Use this URL to cite or link to this record in EThOS:
Title: A rapid method of Ca-alginate microgel particle production and encapsulations of water-soluble and water-insoluble compounds via the Leeds Jet Homogenizer
Author: Pravinata, Linda Christina
ISNI:       0000 0004 6494 6655
Awarding Body: University of Leeds
Current Institution: University of Leeds
Date of Award: 2017
Availability of Full Text:
Access from EThOS:
Access from Institution:
Ca-alginate microgel particles have been extensively studied for use in various foods and in biomedical applications and are commonly produced using techniques, such as emulsification, prilling, microfluidic and spray-drying, which involve multiple processing steps, otherwise large particle sizes are yielded. This provides the motivation for this study: to produce the Ca-alginate microgel particles in a simple and rapid method via a Jet homogenizer developed by the University of Leeds School of Food Science and Nutrition. Furthermore, the aims are expanded to entrap water-soluble compounds (proteins and dyes) and water–insoluble compounds (polyphenols and β-carotene crystals). The results indicated that tuneable sizes of microgel particles could be obtained from the Jet Homogenizer. Various SEM techniques revealed the microgel particles of sizes below 50 nm forming clusters in microregions of size < 1 µm, thus sonication was applied to break down the aggregates. The microgel particle sizes could be controlled by altering the concentrations and viscosities of the alginate and by changing the fluid velocity. Rheological measurements were also employed to predict estimate the intrinsic viscosity ([η]) and MW of the elected alginate with low viscosity (LV) and to determine evaluate the apparent viscosity of the microgel suspensions over shear rates as a function of volume fraction (φ). These microgel particles were utilized to encapsulate water-soluble cationic proteins (lactoferrin and lysozyme) and dyes (anionic erioglaucine and cationic methylene blue). Lactoferrin had shown some adsorption to the microgel particles as demonstrated from the reduction of particle size as the ζ-potential was less negative. Successful loading of erioglaucine was achieved with high loading efficiency and payloads, but rapidly released due to high porosity of the microgel particles. Lysozyme and methylene blue did not show any adsorption or entrapment but rather formed complexations with the alginate instead. The water-insoluble particles of polyphenols and β-carotene were also successfully loaded into the microgel particles as revealed by the images obtained from confocal (CLSM) and the light microscopies. In short, the results have shown some firm evidence that Ca-alginate microgel particle formation and encapsulation of some the water-soluble and insoluble compounds within the Ca-alginate microgel particles can be achieved via this simple and effective technique.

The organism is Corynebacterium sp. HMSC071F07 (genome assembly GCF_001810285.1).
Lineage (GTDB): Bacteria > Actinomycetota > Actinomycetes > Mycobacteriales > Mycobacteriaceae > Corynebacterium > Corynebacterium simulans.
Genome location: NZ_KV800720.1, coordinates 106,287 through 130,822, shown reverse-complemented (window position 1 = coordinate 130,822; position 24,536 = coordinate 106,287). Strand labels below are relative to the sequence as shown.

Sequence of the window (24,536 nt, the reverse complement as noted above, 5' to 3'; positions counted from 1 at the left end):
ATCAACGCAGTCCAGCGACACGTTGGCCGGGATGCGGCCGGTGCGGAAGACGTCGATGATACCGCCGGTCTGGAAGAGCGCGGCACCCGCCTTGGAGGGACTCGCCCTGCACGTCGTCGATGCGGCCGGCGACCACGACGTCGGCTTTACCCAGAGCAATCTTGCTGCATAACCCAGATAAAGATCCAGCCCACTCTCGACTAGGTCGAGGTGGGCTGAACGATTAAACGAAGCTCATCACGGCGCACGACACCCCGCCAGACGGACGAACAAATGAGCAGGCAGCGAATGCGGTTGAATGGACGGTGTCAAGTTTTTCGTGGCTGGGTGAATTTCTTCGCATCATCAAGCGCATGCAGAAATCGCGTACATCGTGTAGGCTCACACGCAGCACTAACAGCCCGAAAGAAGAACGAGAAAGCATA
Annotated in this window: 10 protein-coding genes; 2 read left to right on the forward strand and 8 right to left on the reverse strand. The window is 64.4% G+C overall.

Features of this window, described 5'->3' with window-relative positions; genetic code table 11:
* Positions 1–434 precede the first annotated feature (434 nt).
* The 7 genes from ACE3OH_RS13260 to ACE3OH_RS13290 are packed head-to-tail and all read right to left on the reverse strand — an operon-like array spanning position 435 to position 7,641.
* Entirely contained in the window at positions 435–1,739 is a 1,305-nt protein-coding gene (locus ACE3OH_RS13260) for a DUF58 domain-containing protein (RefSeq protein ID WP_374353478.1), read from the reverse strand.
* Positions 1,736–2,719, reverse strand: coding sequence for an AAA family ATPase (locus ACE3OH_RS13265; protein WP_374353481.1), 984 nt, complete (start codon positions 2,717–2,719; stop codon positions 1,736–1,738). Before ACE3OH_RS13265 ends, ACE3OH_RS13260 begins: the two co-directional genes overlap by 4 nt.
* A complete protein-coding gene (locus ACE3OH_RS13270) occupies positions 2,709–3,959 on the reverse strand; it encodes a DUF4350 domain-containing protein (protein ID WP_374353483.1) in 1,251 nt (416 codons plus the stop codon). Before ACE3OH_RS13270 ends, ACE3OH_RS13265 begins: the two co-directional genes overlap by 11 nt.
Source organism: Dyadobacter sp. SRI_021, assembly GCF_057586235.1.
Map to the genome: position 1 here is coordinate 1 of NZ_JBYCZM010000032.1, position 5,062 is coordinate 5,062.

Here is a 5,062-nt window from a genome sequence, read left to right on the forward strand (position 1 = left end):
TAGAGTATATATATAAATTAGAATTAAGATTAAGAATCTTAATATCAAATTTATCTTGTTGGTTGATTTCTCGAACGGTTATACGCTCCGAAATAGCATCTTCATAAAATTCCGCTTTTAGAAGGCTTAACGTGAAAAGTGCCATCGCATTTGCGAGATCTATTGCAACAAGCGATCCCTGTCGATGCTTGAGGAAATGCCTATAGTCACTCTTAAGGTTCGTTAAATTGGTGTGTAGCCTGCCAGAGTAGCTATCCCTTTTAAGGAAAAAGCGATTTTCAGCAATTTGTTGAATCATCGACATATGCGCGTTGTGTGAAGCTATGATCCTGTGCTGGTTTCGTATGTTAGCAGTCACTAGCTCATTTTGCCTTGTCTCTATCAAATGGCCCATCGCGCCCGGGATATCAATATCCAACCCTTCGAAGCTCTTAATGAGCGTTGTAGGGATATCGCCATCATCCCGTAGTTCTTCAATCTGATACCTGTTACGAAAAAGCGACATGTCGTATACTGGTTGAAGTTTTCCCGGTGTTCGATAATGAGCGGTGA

Supervisor: Murray, Brent S. Sponsor: Not available
Qualification Name: Thesis (Ph.D.) Qualification Level: Doctoral
EThOS ID:  DOI: Not available